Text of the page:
By Yusef Taylor, @FlexDan_YT
Last year, 2022, marked a tumultuous year for the Gambia’s Fuel and Petroleum sector, beginning with the Government sanctioned investigation into the missing US$20 Million Gam Petroleum Fuel stockpile in January 2022. The rest of the year was marked by fuel price increases over the first half of the year, commercial driver strikes and threats from Oil Marketing Companies (OMCs) to shut down fuel pump stations.
Even though fuel prices have gone down this month featuring a record drop for petrol over the past year, transport fares have gone up by 30 to 12 per cent across the country. This publication interrogates the price trend of fuel for the year 2022 and highlights some of the market’s responses.
The Commissioner General of the Gambia Revenue Authority (GRA) Mr Yankuba Darboe held a press conference with members of the press on Friday 6th January 2023. Speaking to journalists, the GRA Commissioner General highlighted that “when the Russia-Ukraine war started the cost of fuel went up”. He added that the government lost revenue from fuel subsidies to the tune of over D1.6 billion. “Government has sacrificed in totality over D1.6 Billion Dalasis as a subsidy” noted the GRA Chief.
According to Finance Minister Hon Seedy Keita’s 2023 Budget Speech delivered at the start of December 2022, the government provided “subsidies to the tune of D1.3 billion in the first three quarters of 2022, to ease the effects on the population”. This means that the government only lost D300 Million in subsidies for the fourth quarter of 2022. Highlighting the Government’s plans for 2023 on Fuel, the Minister notes that “as fuel prices have recently taken a downward turn, Government moves towards a gradual adjustment of domestic retail prices to recover losses in oil revenues”.
Over the year 2022, the price of fuel increased steadily from January to May followed by record-high increases in July for both Diesel (D9) and Petrol (D9.24) per litre. After the steep increases for the first half of 2022, the prices of fuel stayed relatively stable for the second half of the year. The lowest price drops came in October for Diesel (D-2) and in January 2023 for Petrol (D-2.89). Even though the price of fuel remained stable for the second half of 2022, the price of transportation fares increased in January 2023.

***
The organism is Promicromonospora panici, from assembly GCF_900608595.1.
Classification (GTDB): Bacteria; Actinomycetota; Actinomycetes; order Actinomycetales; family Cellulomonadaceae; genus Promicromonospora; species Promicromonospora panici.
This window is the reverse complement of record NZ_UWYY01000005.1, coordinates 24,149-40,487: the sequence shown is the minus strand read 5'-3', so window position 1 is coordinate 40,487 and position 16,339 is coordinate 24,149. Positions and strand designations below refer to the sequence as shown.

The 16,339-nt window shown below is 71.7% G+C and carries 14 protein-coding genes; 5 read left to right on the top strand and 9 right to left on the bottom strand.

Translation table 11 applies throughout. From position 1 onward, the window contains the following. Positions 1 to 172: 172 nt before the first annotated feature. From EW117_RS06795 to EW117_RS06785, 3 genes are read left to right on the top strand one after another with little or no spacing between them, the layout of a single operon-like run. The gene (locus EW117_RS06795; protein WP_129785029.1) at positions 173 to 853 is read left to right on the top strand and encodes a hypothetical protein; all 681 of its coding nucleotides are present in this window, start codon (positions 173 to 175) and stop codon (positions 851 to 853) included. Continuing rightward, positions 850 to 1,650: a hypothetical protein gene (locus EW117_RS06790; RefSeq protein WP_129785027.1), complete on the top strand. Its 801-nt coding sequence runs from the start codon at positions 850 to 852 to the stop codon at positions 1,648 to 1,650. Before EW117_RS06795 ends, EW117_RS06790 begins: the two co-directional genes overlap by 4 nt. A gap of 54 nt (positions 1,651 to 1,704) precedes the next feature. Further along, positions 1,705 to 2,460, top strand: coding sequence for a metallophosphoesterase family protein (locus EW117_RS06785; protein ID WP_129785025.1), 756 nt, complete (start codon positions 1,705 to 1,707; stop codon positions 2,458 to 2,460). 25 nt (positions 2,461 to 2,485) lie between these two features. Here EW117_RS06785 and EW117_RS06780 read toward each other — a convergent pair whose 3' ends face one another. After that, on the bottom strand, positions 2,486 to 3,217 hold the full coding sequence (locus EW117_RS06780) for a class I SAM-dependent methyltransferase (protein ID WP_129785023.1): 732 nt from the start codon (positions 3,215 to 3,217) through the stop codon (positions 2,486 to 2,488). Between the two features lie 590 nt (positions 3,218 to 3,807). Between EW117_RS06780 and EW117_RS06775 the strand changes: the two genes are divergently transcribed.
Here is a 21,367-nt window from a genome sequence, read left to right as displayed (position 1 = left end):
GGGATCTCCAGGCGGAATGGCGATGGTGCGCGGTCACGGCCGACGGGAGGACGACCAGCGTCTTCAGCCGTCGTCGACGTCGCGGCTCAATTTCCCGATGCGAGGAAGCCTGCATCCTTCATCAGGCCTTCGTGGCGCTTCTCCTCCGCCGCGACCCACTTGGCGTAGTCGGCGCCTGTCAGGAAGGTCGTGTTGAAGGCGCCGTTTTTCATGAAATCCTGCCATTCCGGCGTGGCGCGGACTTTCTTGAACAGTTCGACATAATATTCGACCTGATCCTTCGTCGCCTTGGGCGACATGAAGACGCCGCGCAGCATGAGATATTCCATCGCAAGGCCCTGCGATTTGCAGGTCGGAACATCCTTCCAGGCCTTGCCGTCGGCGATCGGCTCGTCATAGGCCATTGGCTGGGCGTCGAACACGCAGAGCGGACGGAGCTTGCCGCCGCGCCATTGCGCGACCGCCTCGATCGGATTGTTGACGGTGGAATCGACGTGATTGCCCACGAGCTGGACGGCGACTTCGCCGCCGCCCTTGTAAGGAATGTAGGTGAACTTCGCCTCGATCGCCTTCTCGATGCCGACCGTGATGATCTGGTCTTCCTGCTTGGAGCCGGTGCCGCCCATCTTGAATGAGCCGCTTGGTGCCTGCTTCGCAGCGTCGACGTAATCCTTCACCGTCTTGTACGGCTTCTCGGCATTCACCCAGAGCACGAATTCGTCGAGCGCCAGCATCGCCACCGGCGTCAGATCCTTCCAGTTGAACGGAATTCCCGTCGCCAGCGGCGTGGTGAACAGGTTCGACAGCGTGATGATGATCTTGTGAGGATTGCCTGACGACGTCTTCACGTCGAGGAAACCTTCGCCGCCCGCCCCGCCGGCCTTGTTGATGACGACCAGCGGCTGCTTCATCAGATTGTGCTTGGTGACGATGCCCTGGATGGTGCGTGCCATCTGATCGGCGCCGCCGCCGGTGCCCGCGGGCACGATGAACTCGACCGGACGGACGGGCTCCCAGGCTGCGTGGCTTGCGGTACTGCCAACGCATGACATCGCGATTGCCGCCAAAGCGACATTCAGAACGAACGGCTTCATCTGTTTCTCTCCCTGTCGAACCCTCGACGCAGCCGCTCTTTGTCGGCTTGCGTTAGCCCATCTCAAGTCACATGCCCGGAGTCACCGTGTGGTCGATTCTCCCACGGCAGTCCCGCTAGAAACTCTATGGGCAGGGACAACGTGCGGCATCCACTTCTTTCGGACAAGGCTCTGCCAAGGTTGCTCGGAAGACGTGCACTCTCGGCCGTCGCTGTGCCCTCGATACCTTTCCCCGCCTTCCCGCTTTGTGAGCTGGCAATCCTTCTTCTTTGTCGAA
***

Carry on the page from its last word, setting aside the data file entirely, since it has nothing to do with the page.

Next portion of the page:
Some of the more notable activities which may have impacted the price of fuel include the stolen US$20 Million Gam Petroleum Fuel Reserve which has still not been accounted for. According to a report by Foroyaa Newspaper after months of investigations and the government taking the matter to court the two alleged perpetrators were acquitted and discharged by the Banjul High Court. The former General Manager Saihou Drammeh and Operations Manager lamin Gassama of Gam Petroleum Storage Facility were acquitted of eight criminal charges including economic crimes in July 2022.
In September 2022 the Gambia Government released a statement noting that it regrets “a call to strike action by The Gambia Transport Union at a time when the government is engaged in discussions with the Union to resolve the challenges confronting the sector”. In the same press release, it was noted that “38 new buses were launched to curb challenges in the sector” and they were listed to ply a number of routes. What is most interesting is the Government’s most recent press release on transport fares notes that it had agreed to Transport Fare increases with the Gambia Transport Union and other key stakeholders. However, the Government only communicated the price increases to the public via a press release on 16th January 2023.
Another key incident that occurred during the year was the Strike Threat by the Oil Marketing Companies (OMCs) to shut down their fuel pump stations. In a statement issued in October 2022, some 9 major OMCs raised concerns that “the government is recouping D17.99 per litre, compared to the OMC’s 78 bututs per litre… how does this make sense?” The OMCs which include Atlas (now Oryx), Jah Oil, Castle Oil, Star Oil and others threatened that “in the coming days, we will be forced to shut down our operations”. Eventually, the OMCs managed to come to some agreement with the government and failed to follow through on their fuel pump strike.